Tasting Zinfandel Across Sonoma's Legendary Vineyards


RW Moore VineyardRobert Biale

This late in the COVID SIP game, the entire wine industry pretty much has the ZOOM tasting thing down pat. The flurry of tasting invites has been getting intense, so much so that I’ve been having to decline several competing tastings, while also totally losing track of what sample deliveries are designated for which tasting, seriously reconsidering never buying long pants again, and having to become extremely selective in the tastings invites that I do accept.

But I’m a sucker for the spiritual connection that a wine lover feels when communing with special vineyard sites, and that doesn’t go away simply because we temporarily cannot put our boots in the ground in those places. Even I couldn’t turn down Zinfandel Advocates & Producers’ invitation to taste through some of what they designated their legendary Zinfandel vineyard locations.

And so, here are the four special Zins that we tasted, for your consideration, from four rather special little corners of the globe!

Robert Biale Vineyards 2018 Zinfandel, RW Moore Vineyard (Coombsville)

Bob Viale described his company’s job as “part preservationists'' with respect to maintaining the older vines in Napa’s R.W. More Vineyard. “It’s even more important in a place like Napa, that has such a long, deep history with other varieties [beyond Bordeaux varieties],” he mentioned. “People just loved this grape, and they still do. Good farming really allows it to shine. Zinfandel shows CA terroir better than any other grape. We’re so, so lucky. In Napa, let me tell you, ten acres is coveted!” First planted in 1905 by a Pony Express rider, the RW Moore vineyard was “resurrected” in the 1980s. Its soils have built up organic matter over time, which Biale now describes as “beautiful and fluffy” with a layer of ash that “adds to the mouthfeel; it’s really kind of silky.”

Plummy, dark, with cured meat, and blue & black berry action and a hefty helping of sweet cherry compote, this has great balance and juicy depth for a Zin, with vivacity pushing through the power and plump fleshiness. The finish is nice & long, and the entire palate proceeding is rich and mouth-coating, but also refreshingly mouth-watering.

Lytton Springs VineyardRidge

Ridge Vineyards 2018 Zinfandel, Lytton Springs Vineyard (Dry Creek Valley)

According to Ridge’s John Olney, they’ve been utilizing the Lytton Springs vineyard in Sonoma’s Dry Creek Valley for about five decades, since 1962. These head-trained vines are among the area’s most legendary old souls.

“What we found, over time, was that the majority of the sites that gave us the best results were mostly in Sonoma,” Olney recalled. “It is a field blend [in how it’s planted]. It’s a big contributor to the overall quality [of the finished wine]. I see Zinfandel sort of like a lens; you can really see what is the identity of the site. I think it’s the best varietal [sic] if you want to get to know CA regions. It’s important to appreciate what we have with Zinfandel. We’ve had 150 years to really dial it in.”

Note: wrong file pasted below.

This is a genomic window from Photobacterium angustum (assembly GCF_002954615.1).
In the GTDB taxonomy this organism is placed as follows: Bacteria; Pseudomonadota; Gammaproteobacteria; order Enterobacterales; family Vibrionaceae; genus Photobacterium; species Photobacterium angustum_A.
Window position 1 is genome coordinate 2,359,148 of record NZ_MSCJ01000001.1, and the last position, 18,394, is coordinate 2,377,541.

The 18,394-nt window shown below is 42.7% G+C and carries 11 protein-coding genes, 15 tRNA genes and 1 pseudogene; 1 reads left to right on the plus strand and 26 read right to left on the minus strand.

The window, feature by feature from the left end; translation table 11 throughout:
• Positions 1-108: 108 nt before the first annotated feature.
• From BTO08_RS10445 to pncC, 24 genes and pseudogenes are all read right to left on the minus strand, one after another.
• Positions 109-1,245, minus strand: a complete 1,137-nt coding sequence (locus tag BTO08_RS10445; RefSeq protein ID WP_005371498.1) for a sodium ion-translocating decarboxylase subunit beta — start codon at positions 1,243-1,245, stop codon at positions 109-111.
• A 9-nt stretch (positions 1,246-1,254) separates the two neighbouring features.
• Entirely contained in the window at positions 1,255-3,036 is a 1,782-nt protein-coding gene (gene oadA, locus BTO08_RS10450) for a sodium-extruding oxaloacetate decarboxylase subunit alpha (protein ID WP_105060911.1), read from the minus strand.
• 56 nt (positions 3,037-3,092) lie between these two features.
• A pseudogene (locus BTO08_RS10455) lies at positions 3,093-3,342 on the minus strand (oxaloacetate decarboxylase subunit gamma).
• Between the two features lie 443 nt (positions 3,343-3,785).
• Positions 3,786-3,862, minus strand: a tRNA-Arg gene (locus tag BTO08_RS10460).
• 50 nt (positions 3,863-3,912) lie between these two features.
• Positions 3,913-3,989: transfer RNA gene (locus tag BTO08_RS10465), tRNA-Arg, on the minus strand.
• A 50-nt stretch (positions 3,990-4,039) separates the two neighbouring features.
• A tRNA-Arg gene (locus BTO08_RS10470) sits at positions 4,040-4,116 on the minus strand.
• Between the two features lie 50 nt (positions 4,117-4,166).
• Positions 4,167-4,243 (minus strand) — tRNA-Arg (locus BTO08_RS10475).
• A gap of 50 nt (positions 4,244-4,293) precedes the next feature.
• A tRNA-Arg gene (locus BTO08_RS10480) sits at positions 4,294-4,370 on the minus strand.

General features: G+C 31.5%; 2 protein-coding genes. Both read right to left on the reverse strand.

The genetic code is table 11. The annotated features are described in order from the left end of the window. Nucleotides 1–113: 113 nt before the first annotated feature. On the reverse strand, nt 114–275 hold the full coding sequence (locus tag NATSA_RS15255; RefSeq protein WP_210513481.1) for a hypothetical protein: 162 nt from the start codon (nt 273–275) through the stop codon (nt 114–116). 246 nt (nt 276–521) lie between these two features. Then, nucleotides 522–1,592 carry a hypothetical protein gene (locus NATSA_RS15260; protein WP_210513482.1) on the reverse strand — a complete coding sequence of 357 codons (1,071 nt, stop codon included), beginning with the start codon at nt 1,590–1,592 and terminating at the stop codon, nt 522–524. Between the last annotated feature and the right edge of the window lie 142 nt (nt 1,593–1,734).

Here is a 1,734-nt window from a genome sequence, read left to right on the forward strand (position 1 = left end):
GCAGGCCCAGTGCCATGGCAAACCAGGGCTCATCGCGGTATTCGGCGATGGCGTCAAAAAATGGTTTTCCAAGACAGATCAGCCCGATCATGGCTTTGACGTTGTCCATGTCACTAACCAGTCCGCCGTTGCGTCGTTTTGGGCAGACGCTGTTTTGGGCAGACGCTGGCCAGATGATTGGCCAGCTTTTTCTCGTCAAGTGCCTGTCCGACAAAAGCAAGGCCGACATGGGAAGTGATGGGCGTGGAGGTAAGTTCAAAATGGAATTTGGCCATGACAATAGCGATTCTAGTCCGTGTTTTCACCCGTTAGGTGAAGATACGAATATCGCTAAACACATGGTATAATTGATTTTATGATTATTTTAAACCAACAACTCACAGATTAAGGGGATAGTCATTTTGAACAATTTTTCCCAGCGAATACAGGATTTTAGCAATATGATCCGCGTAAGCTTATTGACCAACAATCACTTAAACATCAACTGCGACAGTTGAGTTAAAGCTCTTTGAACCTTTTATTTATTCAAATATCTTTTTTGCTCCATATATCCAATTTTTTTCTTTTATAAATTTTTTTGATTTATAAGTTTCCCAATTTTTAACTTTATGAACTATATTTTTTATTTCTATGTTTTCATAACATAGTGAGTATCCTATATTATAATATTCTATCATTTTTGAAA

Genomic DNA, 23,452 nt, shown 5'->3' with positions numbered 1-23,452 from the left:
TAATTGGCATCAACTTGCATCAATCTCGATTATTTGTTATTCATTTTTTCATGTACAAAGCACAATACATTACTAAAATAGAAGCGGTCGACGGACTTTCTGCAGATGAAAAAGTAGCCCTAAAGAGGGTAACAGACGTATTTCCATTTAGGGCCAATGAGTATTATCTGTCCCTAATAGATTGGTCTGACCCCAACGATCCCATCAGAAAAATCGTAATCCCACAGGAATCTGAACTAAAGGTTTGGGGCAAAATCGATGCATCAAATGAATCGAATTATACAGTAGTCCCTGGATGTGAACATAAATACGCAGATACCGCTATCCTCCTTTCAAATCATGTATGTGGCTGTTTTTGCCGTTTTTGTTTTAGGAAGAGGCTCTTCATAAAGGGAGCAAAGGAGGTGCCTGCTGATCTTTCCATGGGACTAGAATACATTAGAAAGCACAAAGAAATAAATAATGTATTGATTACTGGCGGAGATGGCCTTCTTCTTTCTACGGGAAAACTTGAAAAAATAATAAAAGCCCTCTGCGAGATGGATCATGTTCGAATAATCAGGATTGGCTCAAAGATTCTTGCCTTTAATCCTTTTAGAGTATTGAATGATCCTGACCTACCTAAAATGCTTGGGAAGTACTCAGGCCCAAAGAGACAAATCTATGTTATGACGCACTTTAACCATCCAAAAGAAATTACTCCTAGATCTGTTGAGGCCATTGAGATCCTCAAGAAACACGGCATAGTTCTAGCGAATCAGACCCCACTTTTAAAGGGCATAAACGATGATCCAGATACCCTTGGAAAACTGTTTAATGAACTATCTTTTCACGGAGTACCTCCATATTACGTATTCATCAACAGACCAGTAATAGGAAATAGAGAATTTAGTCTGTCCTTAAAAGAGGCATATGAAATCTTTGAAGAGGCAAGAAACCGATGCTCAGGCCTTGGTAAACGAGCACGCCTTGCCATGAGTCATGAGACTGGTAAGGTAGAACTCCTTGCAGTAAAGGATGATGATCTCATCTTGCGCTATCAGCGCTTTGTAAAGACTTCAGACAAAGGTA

Savory and very spicy, with a ton of dried herbs and gorgeous bramble action, this is a balanced and precise Lytton Springs release. Deep, compote-like red fruits, tangy cranberry, plums, and dark cherries sit atop an almost gritty, grippy and quite powerfully structured mouthfeel.

Monte Rosso VineyardLouis M. Martini

Louis Martini Gnarly Vines 2017 Zinfandel, Monte Rosso Vineyard (Sonoma Valley)

Planted in the late 1800s, Sonoma’s Monte Rosso Vineyard sits towards the southern end of the Mayacamas mountains, above the fog line, giving it “great sun exposure” according to Michael Eddy, Director of Winemaking for Martini. “You get a lot of intense sunlight, but it retains its amazing acidity. There are blocks on the ranch that literally look like baseball diamonds” due to the vineyard’s telltale red soils. Some of the vines are upwards of 130 years old now. “Being able to farm as close as possible to the individual vine level is crucial.” Luckily, Martini’s crew has been working that vineyard for 30+ years, so they know the site intimately.

In a word, this Zin is explosive. Dried cranberry, plum, blackberry, earth, raisin, prune, raspberry tart, pepper and spice notes, kirsch… it’s all just jumping out at you here. Plush and huge, with some nice brightness, this is a great example of big California Zinfandel.

Twin Rivers VineyardRombauer

Rombauer 2018 Zinfandel, Twin Rivers Vineyard (El Dorado County, $45)

The owner of Twin Rivers was a commercial airline pilot. I added that factoid simply because, let’s face it, it sounds very cool. Anyway, Rombauer started the label in 1980, and finally added a varietal Zin from this vineyard in 1990. The site sits 1650 ft. above sea level in the Sierra Foothills, with sandy soils, cool nights, and warm days. Alan Cannon, Director of Education for Rombauer, feels that Twin Rivers passes the Legendary Vineyard test, which he described as “when the winemaker goes up there and does the Michael Myers thing: ‘we are not worthy!'”

Another one-word review for you: dense. In this case, it’s dense black raspberry fruit. Silky, rich, and full, and quite long on the fruitiness, with vanilla, chocolate, dried roses and violets, and deceptively (dangerously!) smooth palate. There’s just sooooo much fruit here, it’s a difficult Sonoma red for anyone to put down.


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a.k.a. Joe Roberts. Dad, wine-writer-guy, wine critic, wine competition judge, author, bassist, free-thinker, & occasional hiney-shaker. Opening up highly-pressurized cans of whoop-a** on the wine industry since 2007. Joe is a Certified Specialist of Wine, and the author of Wine Taster’s Guide: Drink and Learn with 30 Wine Tastings.

Downingtown, PA

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